the wedding dress two drops of ink marilyn l davis

The Wedding Dress

 

By: Aïda Barsoum

 

“I am reminded that every day I have the chance to pick up a needle and some thread and add to the story. To stitch together something beautiful and unique, to patch a small scrap of fabric to the story…”― Jerusalem Jackson Greer, A Homemade Year: The Blessings of Cooking, Crafting, and Coming Together

 

the wedding dress marilyn l davis two drops of ink

When our daughter declared her intention to marry, we were taken by surprise, to say the least. Between holding two jobs and pursuing her musical interests on the side, Shirley had always seemed too busy for romance. However, one day in late winter, she introduced us to Stan and they announced their plans to marry that very summer.

A further surprise was Shirley’s decision to make her own wedding gown. She was fond of vintage clothing and had a precise idea of how she wanted to look on that special day. Since I had made my wedding outfit many years ago, the project proved to be feasible and Shirley was determined to go ahead with it, even though time was short.

Thus it was that on a cool April morning, we found ourselves in a section of town well known for its fabric shops. As we made our way down the street, however, entering several of the shops, we became increasingly indecisive. The choices were too numerous: fabric textures, guipure or netted lace, sequins or no sequins, style and use of edging and, last but not least, shades and matching of the various “whites”!

By mid afternoon, when we finally made our choices, we were in the last shop on our route, a fact which may well have played a role in our making up our minds. We returned home with superb lace and satin and, a few days later, we set to work.

Now the trouble with special occasion dresses is that one only makes them on special occasions. As a result, the opportunities for a home seamstress to acquire and perfect the necessary skills are infrequent. For Shirley’s dress we had to use boning to properly fit the bodice, sew transparent material invisibly, and make a crinoline petticoat to give a handsome shape to the skirt. Since none of these techniques were familiar to us, we experimented with test material as often as possible, a difficult thing to do on a tight deadline. An additional hurdle was that Shirley’s vintage pattern, though lovely, had not been designed as a bridal gown; this made adaptations mandatory, especially to accommodate the lace overlay.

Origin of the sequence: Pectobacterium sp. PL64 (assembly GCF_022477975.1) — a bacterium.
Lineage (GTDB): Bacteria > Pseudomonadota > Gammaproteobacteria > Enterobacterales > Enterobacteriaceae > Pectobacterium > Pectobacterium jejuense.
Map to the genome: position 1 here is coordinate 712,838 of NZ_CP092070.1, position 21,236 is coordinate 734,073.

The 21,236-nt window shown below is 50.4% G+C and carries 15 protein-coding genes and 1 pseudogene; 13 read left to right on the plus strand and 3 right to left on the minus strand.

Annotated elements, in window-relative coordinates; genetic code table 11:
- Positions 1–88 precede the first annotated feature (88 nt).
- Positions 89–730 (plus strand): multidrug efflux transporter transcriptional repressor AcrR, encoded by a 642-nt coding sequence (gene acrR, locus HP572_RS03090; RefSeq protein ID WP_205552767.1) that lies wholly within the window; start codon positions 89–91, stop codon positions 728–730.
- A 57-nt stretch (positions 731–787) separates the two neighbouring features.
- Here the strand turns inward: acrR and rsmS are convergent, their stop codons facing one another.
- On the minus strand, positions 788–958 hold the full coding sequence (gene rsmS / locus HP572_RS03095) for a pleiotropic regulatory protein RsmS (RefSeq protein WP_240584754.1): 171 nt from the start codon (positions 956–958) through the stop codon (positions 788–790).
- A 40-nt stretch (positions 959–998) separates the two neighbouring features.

Shirley and I quickly came to an understanding on the sharing of the tasks. She was the main architect of the dress, and on her rested all the design decisions; she also cut the cloth and handled the sewing machine. I helped with the fitting, shopped for any additional items we needed, and did most of the hand sewing. If a problem arose, we discussed the solution together, sometimes looking up advice in sewing books or on specialized websites.

I particularly enjoyed the hand sewing because I could do it at leisure, when the house was quiet.

Not only did I sew, but I naturally reminisced about the making of my own wedding gown. Click To Tweet

My sister Ellen had been the one to suggest that I sew it myself, which would have been a first in our family. Ellen had married a few years earlier in an elegant, but discrete, ready-to-wear suit. Although her proposal was tempting, I hesitated, lacking confidence in my own skills, but Ellen insisted. And I knew that she had plenty of audacity for both of us.

My mother, my sister and I went shopping for materials downtown, at a large textile store which contained a bridal section. Service in that establishment, now long closed, was of the old fashioned sort, and we were at once firmly taken in hand by an experienced saleslady. Under her guidance we chose the main fabric, the overlay and trimming laces, and the hat.

In the months that followed, my sister and I arranged to meet at her home once a week and we worked on my dress together. About two weeks before the wedding I brought the garment home; it was nearly finished, except for the bottom ruffle which involved a river of cloth and appeared to me unmanageable. Fortunately, my aunt Frances had come to town for a visit and was staying at our house. Aunt Frances, a retired professional seamstress, was quick to notice my confusion with the huge ruffle and she came to my rescue. She also assumed the all-important task of the final pressing of the dress.

Shirley realized her dream of making a unique wedding dress and looked glorious wearing it. Ellen did not see it, for she had passed away, but I thought of my darling sister and reflected that she had had a share in the making of this wedding dress too.

 

Bio: Aïda Barsoum

Originally from Egypt, I came to Canada with my family as an adolescent. I had a strong interest in writing, but circumstances required that I consider a more straightforward avenue to employment and I chose to study mathematics, which I also enjoyed.aidia boursom

After a few years as a statistician and as a teacher, I embarked on a multifaceted career as educator, cook, healer, and resource manager (read: mother).

During those years I occasionally had bouts of intensive writing, as when I started a newsletter at my children’s school. 

Besides writing, my interests include bird-watching, gardening and playing the guitar.

Other guest posts on Two Drops of Ink: Memoir: Of Birds and Wasps 

 

Two Drops of Ink: The Literary Home for Collaborative Writing

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8 comments

    • Thank you Michelle! Writing this story made me see how many people I’ve counted on to make my own dress!

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